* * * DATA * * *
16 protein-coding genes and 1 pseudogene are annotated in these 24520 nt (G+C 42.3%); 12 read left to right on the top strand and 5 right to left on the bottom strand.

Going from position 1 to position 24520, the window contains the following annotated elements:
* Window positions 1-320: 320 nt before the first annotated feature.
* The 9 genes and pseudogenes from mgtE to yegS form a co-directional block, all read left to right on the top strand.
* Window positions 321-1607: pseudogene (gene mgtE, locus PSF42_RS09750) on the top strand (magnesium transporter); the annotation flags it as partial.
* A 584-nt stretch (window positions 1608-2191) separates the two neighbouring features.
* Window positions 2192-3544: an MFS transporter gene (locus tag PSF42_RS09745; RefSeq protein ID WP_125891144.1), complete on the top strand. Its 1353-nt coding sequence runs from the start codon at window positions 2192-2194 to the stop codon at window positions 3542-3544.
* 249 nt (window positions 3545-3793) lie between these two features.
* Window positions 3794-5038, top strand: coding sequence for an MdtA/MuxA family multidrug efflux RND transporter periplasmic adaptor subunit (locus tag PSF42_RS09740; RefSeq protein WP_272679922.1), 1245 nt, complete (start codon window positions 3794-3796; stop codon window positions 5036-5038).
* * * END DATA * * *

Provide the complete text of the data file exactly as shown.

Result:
16 protein-coding genes and 1 pseudogene are annotated in these 24520 nt (G+C 42.3%); 12 read left to right on the top strand and 5 right to left on the bottom strand.

Going from position 1 to position 24520, the window contains the following annotated elements:
* Window positions 1-320: 320 nt before the first annotated feature.
* The 9 genes and pseudogenes from mgtE to yegS form a co-directional block, all read left to right on the top strand.
* Window positions 321-1607: pseudogene (gene mgtE, locus PSF42_RS09750) on the top strand (magnesium transporter); the annotation flags it as partial.
* A 584-nt stretch (window positions 1608-2191) separates the two neighbouring features.
* Window positions 2192-3544: an MFS transporter gene (locus tag PSF42_RS09745; RefSeq protein ID WP_125891144.1), complete on the top strand. Its 1353-nt coding sequence runs from the start codon at window positions 2192-2194 to the stop codon at window positions 3542-3544.
* 249 nt (window positions 3545-3793) lie between these two features.
* Window positions 3794-5038, top strand: coding sequence for an MdtA/MuxA family multidrug efflux RND transporter periplasmic adaptor subunit (locus tag PSF42_RS09740; RefSeq protein WP_272679922.1), 1245 nt, complete (start codon window positions 3794-3796; stop codon window positions 5036-5038).